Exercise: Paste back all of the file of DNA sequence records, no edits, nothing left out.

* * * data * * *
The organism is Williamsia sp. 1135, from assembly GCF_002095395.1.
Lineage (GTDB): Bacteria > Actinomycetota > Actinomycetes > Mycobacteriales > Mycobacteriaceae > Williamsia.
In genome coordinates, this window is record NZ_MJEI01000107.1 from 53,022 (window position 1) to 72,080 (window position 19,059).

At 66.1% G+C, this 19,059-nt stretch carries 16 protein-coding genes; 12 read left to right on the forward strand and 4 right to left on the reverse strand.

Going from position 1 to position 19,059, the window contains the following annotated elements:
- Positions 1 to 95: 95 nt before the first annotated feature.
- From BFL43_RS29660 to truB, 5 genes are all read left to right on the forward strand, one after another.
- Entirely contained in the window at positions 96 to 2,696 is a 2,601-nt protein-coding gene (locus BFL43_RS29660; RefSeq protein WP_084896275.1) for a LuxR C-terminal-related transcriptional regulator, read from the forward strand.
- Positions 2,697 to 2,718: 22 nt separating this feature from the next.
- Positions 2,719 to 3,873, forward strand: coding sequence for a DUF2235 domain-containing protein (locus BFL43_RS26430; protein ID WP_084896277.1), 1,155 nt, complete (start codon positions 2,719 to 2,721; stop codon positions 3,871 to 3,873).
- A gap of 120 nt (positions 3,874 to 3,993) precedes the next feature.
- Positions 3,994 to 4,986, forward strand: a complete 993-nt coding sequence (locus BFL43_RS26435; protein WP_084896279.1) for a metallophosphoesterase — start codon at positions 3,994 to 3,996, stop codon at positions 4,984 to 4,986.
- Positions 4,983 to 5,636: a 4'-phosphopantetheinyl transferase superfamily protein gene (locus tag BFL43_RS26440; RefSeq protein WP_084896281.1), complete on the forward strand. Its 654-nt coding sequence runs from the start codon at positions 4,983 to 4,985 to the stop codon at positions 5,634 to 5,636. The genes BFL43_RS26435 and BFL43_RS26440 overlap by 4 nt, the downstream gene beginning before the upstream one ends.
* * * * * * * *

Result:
The organism is Williamsia sp. 1135, from assembly GCF_002095395.1.
Lineage (GTDB): Bacteria > Actinomycetota > Actinomycetes > Mycobacteriales > Mycobacteriaceae > Williamsia.
In genome coordinates, this window is record NZ_MJEI01000107.1 from 53,022 (window position 1) to 72,080 (window position 19,059).

At 66.1% G+C, this 19,059-nt stretch carries 16 protein-coding genes; 12 read left to right on the forward strand and 4 right to left on the reverse strand.

Going from position 1 to position 19,059, the window contains the following annotated elements:
- Positions 1 to 95: 95 nt before the first annotated feature.
- From BFL43_RS29660 to truB, 5 genes are all read left to right on the forward strand, one after another.
- Entirely contained in the window at positions 96 to 2,696 is a 2,601-nt protein-coding gene (locus BFL43_RS29660; RefSeq protein WP_084896275.1) for a LuxR C-terminal-related transcriptional regulator, read from the forward strand.
- Positions 2,697 to 2,718: 22 nt separating this feature from the next.
- Positions 2,719 to 3,873, forward strand: coding sequence for a DUF2235 domain-containing protein (locus BFL43_RS26430; protein ID WP_084896277.1), 1,155 nt, complete (start codon positions 2,719 to 2,721; stop codon positions 3,871 to 3,873).
- A gap of 120 nt (positions 3,874 to 3,993) precedes the next feature.
- Positions 3,994 to 4,986, forward strand: a complete 993-nt coding sequence (locus BFL43_RS26435; protein WP_084896279.1) for a metallophosphoesterase — start codon at positions 3,994 to 3,996, stop codon at positions 4,984 to 4,986.
- Positions 4,983 to 5,636: a 4'-phosphopantetheinyl transferase superfamily protein gene (locus tag BFL43_RS26440; RefSeq protein WP_084896281.1), complete on the forward strand. Its 654-nt coding sequence runs from the start codon at positions 4,983 to 4,985 to the stop codon at positions 5,634 to 5,636. The genes BFL43_RS26435 and BFL43_RS26440 overlap by 4 nt, the downstream gene beginning before the upstream one ends.